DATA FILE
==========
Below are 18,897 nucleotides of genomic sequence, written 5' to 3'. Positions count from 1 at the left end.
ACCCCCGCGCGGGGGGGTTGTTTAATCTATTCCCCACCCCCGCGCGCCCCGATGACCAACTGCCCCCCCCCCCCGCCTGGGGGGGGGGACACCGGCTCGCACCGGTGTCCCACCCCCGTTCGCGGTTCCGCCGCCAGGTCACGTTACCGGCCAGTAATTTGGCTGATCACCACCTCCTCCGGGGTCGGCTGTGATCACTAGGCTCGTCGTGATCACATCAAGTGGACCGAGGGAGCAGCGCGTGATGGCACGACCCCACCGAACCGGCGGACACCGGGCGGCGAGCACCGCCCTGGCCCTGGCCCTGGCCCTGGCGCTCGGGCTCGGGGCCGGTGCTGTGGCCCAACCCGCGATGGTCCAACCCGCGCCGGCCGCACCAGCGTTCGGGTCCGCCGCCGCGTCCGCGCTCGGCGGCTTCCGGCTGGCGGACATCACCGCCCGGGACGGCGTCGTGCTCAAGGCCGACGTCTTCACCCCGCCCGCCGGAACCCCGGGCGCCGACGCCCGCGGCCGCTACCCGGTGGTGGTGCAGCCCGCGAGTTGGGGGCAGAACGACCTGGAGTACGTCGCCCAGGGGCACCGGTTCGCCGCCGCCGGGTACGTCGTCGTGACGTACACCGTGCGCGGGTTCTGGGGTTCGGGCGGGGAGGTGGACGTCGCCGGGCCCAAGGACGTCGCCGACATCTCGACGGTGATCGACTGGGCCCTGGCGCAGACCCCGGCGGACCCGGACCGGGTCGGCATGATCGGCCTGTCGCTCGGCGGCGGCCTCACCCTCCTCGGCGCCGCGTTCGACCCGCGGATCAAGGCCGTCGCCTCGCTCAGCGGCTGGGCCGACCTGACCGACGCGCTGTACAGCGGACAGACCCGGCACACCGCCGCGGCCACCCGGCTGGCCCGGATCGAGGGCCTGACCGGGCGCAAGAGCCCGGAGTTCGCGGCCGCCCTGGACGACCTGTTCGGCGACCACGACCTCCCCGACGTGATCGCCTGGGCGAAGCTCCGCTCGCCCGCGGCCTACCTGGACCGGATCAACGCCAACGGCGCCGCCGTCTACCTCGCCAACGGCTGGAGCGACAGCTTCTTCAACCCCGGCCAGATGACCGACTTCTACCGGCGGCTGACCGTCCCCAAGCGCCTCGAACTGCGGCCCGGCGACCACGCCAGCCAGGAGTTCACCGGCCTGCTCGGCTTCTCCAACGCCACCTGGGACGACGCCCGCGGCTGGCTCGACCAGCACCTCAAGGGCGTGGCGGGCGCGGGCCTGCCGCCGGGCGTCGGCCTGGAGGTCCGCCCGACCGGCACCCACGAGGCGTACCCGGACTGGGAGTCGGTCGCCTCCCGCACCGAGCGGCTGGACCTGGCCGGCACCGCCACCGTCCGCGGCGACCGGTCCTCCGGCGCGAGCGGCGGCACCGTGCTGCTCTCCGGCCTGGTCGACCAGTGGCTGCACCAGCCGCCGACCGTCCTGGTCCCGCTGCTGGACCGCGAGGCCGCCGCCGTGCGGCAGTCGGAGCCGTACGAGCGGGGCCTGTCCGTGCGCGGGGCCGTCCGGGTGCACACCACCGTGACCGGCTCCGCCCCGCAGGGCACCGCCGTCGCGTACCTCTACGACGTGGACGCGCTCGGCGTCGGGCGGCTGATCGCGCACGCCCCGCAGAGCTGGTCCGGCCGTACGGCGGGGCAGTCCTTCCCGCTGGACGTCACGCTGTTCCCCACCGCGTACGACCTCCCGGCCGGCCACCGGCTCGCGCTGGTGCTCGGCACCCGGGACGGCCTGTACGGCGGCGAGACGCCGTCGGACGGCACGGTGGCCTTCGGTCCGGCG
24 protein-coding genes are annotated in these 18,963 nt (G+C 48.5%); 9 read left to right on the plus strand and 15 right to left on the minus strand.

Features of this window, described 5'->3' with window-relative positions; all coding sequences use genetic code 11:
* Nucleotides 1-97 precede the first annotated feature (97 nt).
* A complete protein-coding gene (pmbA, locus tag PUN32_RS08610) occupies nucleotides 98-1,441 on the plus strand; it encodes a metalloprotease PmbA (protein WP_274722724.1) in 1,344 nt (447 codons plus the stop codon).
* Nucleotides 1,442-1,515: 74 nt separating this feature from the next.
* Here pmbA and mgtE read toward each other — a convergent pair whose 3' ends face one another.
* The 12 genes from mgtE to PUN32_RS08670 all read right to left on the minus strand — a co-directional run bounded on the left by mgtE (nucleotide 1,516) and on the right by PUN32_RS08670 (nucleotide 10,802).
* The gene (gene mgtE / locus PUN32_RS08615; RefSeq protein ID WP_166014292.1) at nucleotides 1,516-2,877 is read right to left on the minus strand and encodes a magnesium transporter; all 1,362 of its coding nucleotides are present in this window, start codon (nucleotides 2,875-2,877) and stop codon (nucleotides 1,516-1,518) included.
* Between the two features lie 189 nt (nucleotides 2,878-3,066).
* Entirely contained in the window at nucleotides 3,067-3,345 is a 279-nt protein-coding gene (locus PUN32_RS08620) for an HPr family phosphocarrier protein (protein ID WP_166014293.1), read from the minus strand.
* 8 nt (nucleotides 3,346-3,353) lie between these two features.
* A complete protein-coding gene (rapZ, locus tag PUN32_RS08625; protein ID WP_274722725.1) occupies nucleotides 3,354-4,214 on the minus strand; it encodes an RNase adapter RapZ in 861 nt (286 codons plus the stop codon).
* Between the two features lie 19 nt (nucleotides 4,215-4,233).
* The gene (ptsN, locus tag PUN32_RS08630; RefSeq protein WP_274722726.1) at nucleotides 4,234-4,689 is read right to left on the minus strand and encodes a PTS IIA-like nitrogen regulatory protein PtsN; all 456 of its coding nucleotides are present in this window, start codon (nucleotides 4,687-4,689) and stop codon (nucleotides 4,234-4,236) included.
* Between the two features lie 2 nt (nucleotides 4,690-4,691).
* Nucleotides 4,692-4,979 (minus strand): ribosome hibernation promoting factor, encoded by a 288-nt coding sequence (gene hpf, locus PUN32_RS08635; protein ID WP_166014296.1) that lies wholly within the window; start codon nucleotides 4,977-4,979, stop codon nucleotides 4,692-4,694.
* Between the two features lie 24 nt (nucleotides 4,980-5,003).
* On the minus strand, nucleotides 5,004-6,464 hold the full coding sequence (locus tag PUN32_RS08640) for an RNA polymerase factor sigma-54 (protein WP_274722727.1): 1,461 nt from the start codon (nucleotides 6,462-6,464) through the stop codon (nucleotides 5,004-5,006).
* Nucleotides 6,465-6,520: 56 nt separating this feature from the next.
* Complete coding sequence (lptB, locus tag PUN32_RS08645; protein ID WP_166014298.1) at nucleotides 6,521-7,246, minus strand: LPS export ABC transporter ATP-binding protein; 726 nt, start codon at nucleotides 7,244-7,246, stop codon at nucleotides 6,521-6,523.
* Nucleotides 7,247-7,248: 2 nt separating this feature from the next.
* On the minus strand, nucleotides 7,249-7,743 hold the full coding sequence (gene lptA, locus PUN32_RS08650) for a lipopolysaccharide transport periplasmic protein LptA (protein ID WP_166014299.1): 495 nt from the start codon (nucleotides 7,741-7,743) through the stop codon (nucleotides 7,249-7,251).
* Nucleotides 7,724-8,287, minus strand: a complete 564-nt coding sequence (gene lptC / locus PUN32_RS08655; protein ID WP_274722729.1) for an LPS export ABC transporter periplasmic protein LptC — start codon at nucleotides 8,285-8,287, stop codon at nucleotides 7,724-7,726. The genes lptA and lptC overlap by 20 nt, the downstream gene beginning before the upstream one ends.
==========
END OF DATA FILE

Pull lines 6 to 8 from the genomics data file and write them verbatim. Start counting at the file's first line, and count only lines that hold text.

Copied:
* A complete protein-coding gene (pmbA, locus tag PUN32_RS08610) occupies nucleotides 98-1,441 on the plus strand; it encodes a metalloprotease PmbA (protein WP_274722724.1) in 1,344 nt (447 codons plus the stop codon).
* Nucleotides 1,442-1,515: 74 nt separating this feature from the next.
* Here pmbA and mgtE read toward each other — a convergent pair whose 3' ends face one another.